on the RPF).

I remember asking a Sea Org recruiter one time, if I wanted to join the Sea Org, but I also wanted to write the Great American Novel, could I do it? “Oh sure. Why, so-and-so SO member just finished writing a novel!” Or learn to paint. “Yep, so-and-so SO member just finished two paintings.” Or practice a musical instrument. “Oh definitely. So-and-so….” Right. I had my doubts, and now that I know a lot more about Sea Org life, I can pretty much guarantee you’d never get to do those things in the Sea Org unless you worked at Gold or you could manage to do some some of that stuff on a vacation (if you could manage one of those).

The point of the above is that, if you were involved in third dynamic activities under contract to the Church of Scientology, (from at least the mid-1970s on) you might as well kiss your other dynamics good bye, at least for a while. Currently, the Church is known to sabotage the first dynamic of staff, shred the second, demand total ascendency of the third, and has attempted to do everything it can to ensure that the fourth dynamic is never salvaged. The other dynamics? What other dynamics?

And none of this is particularly the fault of ethics itself or LRH policy. It is, sadly, the result of just the opposite:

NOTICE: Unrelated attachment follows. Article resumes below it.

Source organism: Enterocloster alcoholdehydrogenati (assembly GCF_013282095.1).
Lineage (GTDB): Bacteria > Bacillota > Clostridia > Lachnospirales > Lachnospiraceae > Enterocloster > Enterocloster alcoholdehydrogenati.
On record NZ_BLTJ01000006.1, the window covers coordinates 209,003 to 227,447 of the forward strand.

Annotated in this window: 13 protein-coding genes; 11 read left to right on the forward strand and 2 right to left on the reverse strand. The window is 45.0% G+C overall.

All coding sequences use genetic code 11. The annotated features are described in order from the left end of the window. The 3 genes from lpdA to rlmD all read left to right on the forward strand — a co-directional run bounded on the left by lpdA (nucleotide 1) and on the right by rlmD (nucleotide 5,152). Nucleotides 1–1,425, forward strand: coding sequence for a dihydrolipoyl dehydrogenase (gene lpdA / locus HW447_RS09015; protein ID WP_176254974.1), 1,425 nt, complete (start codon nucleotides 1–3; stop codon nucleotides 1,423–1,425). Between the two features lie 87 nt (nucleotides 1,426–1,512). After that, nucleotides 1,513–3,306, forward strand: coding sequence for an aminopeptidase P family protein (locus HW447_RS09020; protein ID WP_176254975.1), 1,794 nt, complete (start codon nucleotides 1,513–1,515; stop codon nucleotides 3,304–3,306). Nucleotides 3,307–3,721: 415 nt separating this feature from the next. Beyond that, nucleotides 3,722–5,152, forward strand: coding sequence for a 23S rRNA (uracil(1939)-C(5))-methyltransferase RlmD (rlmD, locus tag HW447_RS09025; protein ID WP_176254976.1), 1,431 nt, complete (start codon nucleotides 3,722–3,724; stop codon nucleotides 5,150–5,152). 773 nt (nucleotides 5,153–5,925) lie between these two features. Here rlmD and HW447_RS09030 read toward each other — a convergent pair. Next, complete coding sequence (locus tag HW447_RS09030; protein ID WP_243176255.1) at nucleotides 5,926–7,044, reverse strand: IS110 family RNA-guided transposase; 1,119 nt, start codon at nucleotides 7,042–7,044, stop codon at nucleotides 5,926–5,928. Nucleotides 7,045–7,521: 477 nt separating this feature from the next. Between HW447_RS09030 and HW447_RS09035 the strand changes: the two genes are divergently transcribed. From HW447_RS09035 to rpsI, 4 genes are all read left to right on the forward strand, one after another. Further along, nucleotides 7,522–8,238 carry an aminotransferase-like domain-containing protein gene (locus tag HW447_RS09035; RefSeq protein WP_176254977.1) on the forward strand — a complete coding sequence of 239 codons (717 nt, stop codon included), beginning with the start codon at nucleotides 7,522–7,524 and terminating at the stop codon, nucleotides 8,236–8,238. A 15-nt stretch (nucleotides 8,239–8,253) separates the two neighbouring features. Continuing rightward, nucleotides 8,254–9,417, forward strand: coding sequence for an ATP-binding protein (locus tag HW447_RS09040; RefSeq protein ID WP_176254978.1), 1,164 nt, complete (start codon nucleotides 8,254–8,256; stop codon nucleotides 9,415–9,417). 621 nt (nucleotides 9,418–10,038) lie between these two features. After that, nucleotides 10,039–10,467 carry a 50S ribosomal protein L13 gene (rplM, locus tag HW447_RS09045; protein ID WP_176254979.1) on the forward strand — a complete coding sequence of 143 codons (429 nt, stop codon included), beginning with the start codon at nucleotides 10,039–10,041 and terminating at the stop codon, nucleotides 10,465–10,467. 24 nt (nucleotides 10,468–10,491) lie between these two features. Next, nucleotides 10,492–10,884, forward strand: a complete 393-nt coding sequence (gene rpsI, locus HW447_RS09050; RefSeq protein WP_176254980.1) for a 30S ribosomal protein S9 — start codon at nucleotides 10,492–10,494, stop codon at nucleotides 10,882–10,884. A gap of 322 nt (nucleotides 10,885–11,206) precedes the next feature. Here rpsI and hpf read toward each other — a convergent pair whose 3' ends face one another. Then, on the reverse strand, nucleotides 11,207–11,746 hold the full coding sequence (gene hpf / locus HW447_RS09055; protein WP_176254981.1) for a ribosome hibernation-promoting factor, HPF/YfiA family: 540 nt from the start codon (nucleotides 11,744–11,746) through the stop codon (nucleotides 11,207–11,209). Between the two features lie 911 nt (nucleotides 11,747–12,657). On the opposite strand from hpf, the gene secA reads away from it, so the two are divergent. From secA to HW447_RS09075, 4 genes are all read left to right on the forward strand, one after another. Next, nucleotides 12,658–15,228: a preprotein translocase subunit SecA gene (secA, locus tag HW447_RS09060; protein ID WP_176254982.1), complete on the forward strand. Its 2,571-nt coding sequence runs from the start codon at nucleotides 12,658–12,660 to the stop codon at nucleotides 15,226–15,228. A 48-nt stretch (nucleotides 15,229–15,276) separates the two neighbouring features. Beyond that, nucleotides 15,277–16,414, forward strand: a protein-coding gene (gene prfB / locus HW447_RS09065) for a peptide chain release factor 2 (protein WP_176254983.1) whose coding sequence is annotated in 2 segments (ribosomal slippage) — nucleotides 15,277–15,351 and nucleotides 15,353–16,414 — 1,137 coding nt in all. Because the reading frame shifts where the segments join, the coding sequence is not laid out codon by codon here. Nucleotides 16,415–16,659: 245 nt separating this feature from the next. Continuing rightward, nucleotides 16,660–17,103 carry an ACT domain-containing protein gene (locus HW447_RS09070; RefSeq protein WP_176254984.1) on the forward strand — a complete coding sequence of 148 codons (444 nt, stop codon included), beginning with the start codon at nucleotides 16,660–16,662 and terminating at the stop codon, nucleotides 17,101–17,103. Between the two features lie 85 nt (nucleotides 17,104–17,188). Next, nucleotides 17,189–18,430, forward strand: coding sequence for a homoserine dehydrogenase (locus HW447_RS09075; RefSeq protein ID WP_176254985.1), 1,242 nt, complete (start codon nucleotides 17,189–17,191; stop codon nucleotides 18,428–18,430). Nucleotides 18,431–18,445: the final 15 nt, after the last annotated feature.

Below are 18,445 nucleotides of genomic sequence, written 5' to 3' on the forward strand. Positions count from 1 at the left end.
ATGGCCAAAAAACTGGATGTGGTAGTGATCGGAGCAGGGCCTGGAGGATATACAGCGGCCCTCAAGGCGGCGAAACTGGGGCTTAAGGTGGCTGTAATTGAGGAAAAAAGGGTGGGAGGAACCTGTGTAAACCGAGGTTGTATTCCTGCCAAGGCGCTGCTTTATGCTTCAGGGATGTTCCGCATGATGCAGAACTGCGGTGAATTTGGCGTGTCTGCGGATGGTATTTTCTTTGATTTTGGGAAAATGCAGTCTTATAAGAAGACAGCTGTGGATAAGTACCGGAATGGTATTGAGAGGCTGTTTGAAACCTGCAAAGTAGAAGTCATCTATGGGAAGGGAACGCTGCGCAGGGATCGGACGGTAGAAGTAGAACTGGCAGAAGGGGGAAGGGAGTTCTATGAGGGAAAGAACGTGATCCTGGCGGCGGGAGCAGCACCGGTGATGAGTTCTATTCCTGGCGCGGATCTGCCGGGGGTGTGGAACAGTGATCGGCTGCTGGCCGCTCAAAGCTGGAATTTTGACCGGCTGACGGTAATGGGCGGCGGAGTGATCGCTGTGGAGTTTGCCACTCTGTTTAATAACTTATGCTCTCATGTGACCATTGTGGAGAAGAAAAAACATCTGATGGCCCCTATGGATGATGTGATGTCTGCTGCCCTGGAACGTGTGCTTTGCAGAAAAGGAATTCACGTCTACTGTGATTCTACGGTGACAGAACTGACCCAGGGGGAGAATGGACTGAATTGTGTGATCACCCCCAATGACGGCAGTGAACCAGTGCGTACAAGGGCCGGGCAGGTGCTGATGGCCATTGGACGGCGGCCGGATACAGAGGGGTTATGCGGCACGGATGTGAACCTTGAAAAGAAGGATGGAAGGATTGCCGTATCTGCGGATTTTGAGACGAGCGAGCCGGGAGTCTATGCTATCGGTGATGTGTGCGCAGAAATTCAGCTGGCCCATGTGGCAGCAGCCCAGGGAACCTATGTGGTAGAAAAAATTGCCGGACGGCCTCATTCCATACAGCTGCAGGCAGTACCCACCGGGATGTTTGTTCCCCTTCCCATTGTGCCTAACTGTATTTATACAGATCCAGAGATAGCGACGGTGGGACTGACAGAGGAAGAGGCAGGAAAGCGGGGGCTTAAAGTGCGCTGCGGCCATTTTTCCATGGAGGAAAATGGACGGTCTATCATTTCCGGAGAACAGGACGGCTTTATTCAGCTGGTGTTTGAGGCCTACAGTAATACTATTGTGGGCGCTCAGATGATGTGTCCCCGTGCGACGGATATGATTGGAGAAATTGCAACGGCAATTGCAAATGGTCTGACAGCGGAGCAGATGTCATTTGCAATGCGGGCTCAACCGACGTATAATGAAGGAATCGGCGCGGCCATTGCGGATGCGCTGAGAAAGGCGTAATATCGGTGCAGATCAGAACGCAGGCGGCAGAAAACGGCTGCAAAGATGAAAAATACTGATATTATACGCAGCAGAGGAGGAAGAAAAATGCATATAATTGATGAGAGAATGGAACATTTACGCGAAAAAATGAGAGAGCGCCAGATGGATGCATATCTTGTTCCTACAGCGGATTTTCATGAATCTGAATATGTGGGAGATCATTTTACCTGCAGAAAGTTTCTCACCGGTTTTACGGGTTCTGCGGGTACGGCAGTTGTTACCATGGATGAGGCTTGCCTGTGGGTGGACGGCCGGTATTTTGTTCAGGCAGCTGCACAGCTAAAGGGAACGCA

1. Failure to know LRH policy.
  2. Failure to follow LRH policy.
  3. Failure to insist on LRH policy being followed.
  4. Deliberate mis-use or misapplication of LRH policy.
  5. Substituting something else for policy (like “Command Intention”) and insisting that is policy.

So much for history.

Now let’s look at something else:

Optimum Solution: the greatest good for the greatest number of dynamics.

That’s from the HCO Manual of Justice and before that from Notes On The Lectures.

In a number of places, Ron expands on this idea. The optimum solution doesn’t mean there will be no destruction on one dynamic or another. Some destruction may be necessary for the optimum solution. It doesn’t mean no one gets hurt. Causing harm to one or more people may be necessary for the optimum solution. It just means what it says: the greatest good for the greatest number of dynamics.

Note that Ron does not refer to this as the “perfect” solution. It is, instead, the “optimum” solution. There are no absolutes here. And conditions on the dynamics may change from minute to minute, year to year.

But here’s what the “Optimum Solution” doesn’t mean: The greatest good for the third dynamic. The third dynamic is just one of many.

Now before I go on, I’ve also heard people say that no one dynamic is more important than any other, and that they all must, in that sense be in balance. This is questionable. Honor and personal integrity enter in here, and there may well be times where one dynamic must take precedence over others.

Imagine yourself on the deck of a ship in rough seas. You’re secured to the deck, so you you won’t get far from the ship, even though you may drown if the ship goes down. But not far from you is a ship mate, not secured to the deck. The waves are starting to come over the deck and your ship mate is in real danger of slipping overboard and drowning. At this point, there are two dynamics involved, the first and the third. The rest are completely irrelevant. You either do something quickly to save your ship mate, or you let him drown. You don’t have time to take out your Ethics Book or your iPad and calculate which dynamics might be affected and how. You have to make an instant decision based on two dynamics.